The Role of Radiation Therapy in Pediatric Mucoepidermoid Carcinomas of the Salivary Glands

Department of Radiation Oncology, Cancer Center Antoine-Lacassagne, Institut Universitaire de la Face et du Cou, University Nice Sophia-Antipolis, Nice, France. Electronic address: .
The Journal of pediatrics (Impact Factor: 3.74). 11/2012; 162(4). DOI: 10.1016/j.jpeds.2012.09.045
Source: PubMed

ABSTRACT OBJECTIVE: To investigate the role of radiation therapy in rare salivary gland pediatric mucoepidermoid carcinoma (MEC). STUDY DESIGN: A French multicenter retrospective study (level of evidence 4) of children/adolescents treated for MEC between 1980 and 2010 was conducted. RESULTS: Median age of the 38 patients was 14 years. Parotid subsite, low-grade, and early primary stage tumors were encountered in 81%, 82%, and 68% of cases, respectively. All except 1 patient were treated by tumoral surgical excision, and 53% by neck dissection (80% of high grades). Postoperative radiation therapy and chemotherapy were performed in 29% and 11% of cases. With a median 62-month follow-up, overall survival and local control rates were 95% and 84%, respectively. There was 1 nodal relapse. Lower grade and early stage tumors had better survival. Postoperative radiation therapy and chemotherapy were associated with similar local rates. Patients with or without prior cancer had similar outcomes. CONCLUSIONS: Pediatric salivary gland MEC carries a good prognosis. Low-intermediate grade, early-stage tumors should be treated with surgery alone. Neck dissection should be performed in high-grade tumors. Radiation therapy should be proposed for high grade and/or advanced primary stage MEC. For high-grade tumors without massive neck involvement, irradiation volumes may be limited to the primary area, given the risk of long-term side effects of radiation therapy in children. Pediatric MEC as second cancers retain a similar prognosis. Long-term follow-up is needed to assess late side effects and second cancers.

1 Follower
  • [Show abstract] [Hide abstract]
    ABSTRACT: Background Salivary gland carcinomas are extremely rare in pediatric age. We report the clinical features of a series of children/adolescents with salivary gland carcinomas prospectively registered in the Italian TREP (Rare Tumors in Pediatric Age) project.ProceduresDiagnostic/therapeutic guidelines were developed and shared among Italian pediatric oncology/surgical centers.ResultsSeventeen patients were registered between 2000 and 2012, representing 19% of the cases expected to be seen based on epidemiological data. Tumors arose mainly in the parotid gland (14 cases). In most cases they were low-grade tumors (14 cases), often with a favorable clinical presentation, and low-stage disease. All patients underwent surgical resection, achieving histologically free margins in 9/17 cases. Thirteen of the 14 patients with parotid gland tumors had parotidectomy (10 total, 3 superficial), while one had a tumorectomy. Postoperative facial nerve lesions were reported in two cases. Adjuvant radiotherapy was given to 6 patients. The overall prognosis was good: only one patient with a huge high-grade tumor experienced disease progression and died of the disease. The other 16 patients were alive in first continuous remission 1–8 years after diagnosis. In 4/17 cases, the salivary gland carcinoma was a second tumor occurring 6–9 years after another primary cancer.Conclusions This is the first reported prospective national cooperative series of pediatric salivary gland carcinoma patients. Compliance with the TREP recommendations was high. These tumors are rarely managed by pediatric oncologists/surgeons. A broader international cooperation and better networking with otolaryngologists and head-neck surgeons expert on adult salivary gland carcinomas would be advisable. Pediatr Blood Cancer © 2014 Wiley Periodicals, Inc.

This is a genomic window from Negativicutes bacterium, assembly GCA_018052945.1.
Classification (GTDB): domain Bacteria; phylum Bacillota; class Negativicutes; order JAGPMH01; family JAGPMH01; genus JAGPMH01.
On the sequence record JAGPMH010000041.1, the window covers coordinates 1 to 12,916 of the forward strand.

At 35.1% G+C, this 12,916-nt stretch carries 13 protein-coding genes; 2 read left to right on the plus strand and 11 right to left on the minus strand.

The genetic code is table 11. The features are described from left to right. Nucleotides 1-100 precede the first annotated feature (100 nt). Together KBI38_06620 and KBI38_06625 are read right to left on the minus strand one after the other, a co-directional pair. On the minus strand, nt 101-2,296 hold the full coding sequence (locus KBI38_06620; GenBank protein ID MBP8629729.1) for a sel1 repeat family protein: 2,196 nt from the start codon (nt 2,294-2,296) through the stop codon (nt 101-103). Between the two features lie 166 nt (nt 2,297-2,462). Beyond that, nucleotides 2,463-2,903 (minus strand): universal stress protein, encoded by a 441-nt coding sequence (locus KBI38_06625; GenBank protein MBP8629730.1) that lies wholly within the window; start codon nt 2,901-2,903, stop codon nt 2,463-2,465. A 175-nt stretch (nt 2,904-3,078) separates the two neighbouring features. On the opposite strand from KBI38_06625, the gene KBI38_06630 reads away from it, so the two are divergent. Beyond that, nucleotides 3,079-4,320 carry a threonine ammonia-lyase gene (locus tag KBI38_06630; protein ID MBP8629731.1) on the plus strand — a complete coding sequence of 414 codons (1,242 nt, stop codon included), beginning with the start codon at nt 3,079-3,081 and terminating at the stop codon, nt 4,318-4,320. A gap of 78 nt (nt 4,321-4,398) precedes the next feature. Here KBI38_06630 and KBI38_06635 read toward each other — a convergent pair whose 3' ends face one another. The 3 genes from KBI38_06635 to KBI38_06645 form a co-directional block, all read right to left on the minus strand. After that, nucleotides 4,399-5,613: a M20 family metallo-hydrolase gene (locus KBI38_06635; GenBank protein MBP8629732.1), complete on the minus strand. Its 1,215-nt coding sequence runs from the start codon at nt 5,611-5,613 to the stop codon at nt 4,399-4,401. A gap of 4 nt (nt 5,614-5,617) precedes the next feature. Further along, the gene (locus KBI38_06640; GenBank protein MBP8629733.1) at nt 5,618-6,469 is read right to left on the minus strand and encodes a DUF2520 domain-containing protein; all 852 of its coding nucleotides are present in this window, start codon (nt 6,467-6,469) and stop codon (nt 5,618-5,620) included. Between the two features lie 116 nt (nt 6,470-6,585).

Pediatric Blood & Cancer 11/2014; 61(11). DOI:10.1002/pbc.25139 · 2.56 Impact Factor
  • [Show abstract] [Hide abstract]
    ABSTRACT: We report the case of a patient whose main complaint was swelling on the right side of the mandible when he presented to the Ear, Nose and Throat (ENT) Service. Imaging studies revealed a large homogeneous, multilocular, expansive lesion in the body of the right mandibular ramus. The lesion was poorly enhanced following intravenous contrast injection. The patient was treated with hemimandibular surgical resection, fibula free flap reconstruction and adjuvant radiotherapy. Currently, the patient is disease free and free of posttreatment complications.
    Case Reports in Oncology 01/2014; 7(3):732-738. DOI:10.1159/000368825
  • [Show abstract] [Hide abstract]
    ABSTRACT: The management of pediatric salivary gland cancer (SGC) remains a challenge, and long-term outcome data are lacking for these rare tumors. The heterogeneity of histopathological features in 24 different SGCs further complicates unequivocal treatment recommendations across different age groups. This review aims to outline the management guidelines for pediatric SGC. Compared with adults, pediatric SGC is more often localized to the primary site and of low-grade histology. Surgery remains the treatment of choice accompanied by oncological treatment in selected patients. Elective neck dissection seems unnecessary as the occurrence of occult metastases is rare. This review provides information for clinicians to manage pediatric SGC highlighting the need for individually based treatment decisions at multidisciplinary head and neck centers.
    Current opinion in otolaryngology & head and neck surgery 01/2014; DOI:10.1097/MOO.0000000000000026 · 1.39 Impact Factor